RE: 1207
By PaulDriver on 6/1/2006 7:11:43 PM , Rating: 2
Methinks that the extra 267 pins (pads?) have to do with FB-DIMM support.


RE: 1207
By saratoga on 6/1/2006 9:07:53 PM , Rating: 2
It just doesn't add up. To add DDR2 support to the present socket 939 based Athlons, it took one pin.

It took a lot more then that, just S939 had tons of unused pins for some reason. IIRC it only used something like 700 of them, the rest weren't connected.

Anyway 1207 might be forwards compatable with HT3 or FBDIMMs, which would use up a LOT of extra pins. Or it could just have a lot of useless pins, like 939.

By hwhacker on 6/1/2006 9:35:56 PM , Rating: 2
Background info for impending question:

Ok, so initial K8L's will have 2mb L3. AMD has said that they plan to increase it. The Z-ram rumours that were flying something-fierce proposed AMD planned to inbed 5mb Z-ram on their processors. While Greyhound for the desktop socket (let's call it) "AM3" seems to be the first processors for it's sector using K8L tech, Cadiz is also on the roadmap with the same main specs, only in the higher-end "workstation" sector. This section is that which includes desktop Opterons, something notibley currently absent from the AM2 platform.

Here's my questions are this:

Will the initial K8L's have Z-ram for L3, or will be it SRAM with perhaps a transition to Z-RAM? Perhaps the kicker question is...Is Cadiz planned to have the rumoured 5mb of L3 cache, perhaps used in high-end "AM3" products such as later FX's and/or desktop Opterons? That would be sweet.

Anyone...Kris...Bueler? ;)

RE: cache
By SocketF on 6/2/2006 6:36:30 AM , Rating: 2
Will the initial K8L's have Z-ram for L3, or will be it SRAM with perhaps a transition to Z-RAM?
If you look at the K8L Die photo, together with the information that it is ~2 MB L3, then it must be normal S-RAM, because the L3 area is to big for being 2 MB L3 with Z-RAM.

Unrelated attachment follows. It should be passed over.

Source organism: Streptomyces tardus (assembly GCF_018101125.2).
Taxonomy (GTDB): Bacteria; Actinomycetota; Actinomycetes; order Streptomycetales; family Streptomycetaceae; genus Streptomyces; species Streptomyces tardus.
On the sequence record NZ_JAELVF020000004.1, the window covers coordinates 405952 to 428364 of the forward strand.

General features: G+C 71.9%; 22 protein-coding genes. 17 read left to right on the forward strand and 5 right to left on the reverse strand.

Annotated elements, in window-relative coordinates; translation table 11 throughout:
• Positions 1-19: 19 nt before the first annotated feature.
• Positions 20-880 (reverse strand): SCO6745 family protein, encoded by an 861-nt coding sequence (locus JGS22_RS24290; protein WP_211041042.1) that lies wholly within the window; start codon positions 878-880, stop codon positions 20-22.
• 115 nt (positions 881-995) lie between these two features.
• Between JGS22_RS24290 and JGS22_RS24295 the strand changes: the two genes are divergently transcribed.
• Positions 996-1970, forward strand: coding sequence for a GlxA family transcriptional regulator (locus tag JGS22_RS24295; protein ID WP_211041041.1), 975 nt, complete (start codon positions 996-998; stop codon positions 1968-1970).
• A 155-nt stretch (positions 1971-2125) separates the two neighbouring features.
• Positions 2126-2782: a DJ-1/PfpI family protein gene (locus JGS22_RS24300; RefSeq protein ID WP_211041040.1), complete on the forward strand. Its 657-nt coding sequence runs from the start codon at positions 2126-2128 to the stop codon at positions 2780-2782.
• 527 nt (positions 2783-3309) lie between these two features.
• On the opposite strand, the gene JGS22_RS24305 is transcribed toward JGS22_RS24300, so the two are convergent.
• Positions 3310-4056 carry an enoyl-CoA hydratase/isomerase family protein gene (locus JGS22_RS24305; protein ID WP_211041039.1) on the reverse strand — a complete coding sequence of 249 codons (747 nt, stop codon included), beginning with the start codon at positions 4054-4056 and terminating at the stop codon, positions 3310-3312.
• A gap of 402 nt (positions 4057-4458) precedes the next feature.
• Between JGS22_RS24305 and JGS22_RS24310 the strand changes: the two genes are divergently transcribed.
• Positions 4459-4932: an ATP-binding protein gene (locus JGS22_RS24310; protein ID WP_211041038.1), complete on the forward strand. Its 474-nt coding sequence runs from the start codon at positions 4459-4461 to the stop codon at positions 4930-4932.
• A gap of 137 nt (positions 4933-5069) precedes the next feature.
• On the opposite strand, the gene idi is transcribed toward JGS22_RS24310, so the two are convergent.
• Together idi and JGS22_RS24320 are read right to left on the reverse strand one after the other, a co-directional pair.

It might be possible to use the same area for Z-RAM(if it can keep up the same timings), but then it would be around 10 MB L3, as Z-RAM is 5 times denser than S-RAM ;-)



RE: 1207
By Tyler 86 on 6/2/2006 3:41:35 AM , Rating: 2
The first poster hinted at it, but yes, it's Socket F, for "Fishy". Please, continue speculation. Hrm.

After all, more pins must mean more something, right? ...
Maybe they make the chip look prettier, ala S939?

Here's hoping they use the god forsaken things.

RE: 1207
By SocketF on 6/2/2006 6:31:45 AM , Rating: 2

have a look at the AMD slides. They mentioned a core with 4 HT and/or some "I/O". I/O in my opinion means PCIe and there were already some (inquirer) rumours long ago, that SocketF will get a PCIe connector. Support for FB-Dimm is likely, too.
Anyways, SocketF is to be annonced on July 11th. Furthermore, more information should be available during Computex, next week, so just wait a little bit longer :)




"If you look at the last five years, if you look at what major innovations have occurred in computing technology, every single one of them came from AMD. Not a single innovation came from Intel." -- AMD CEO Hector Ruiz in 2007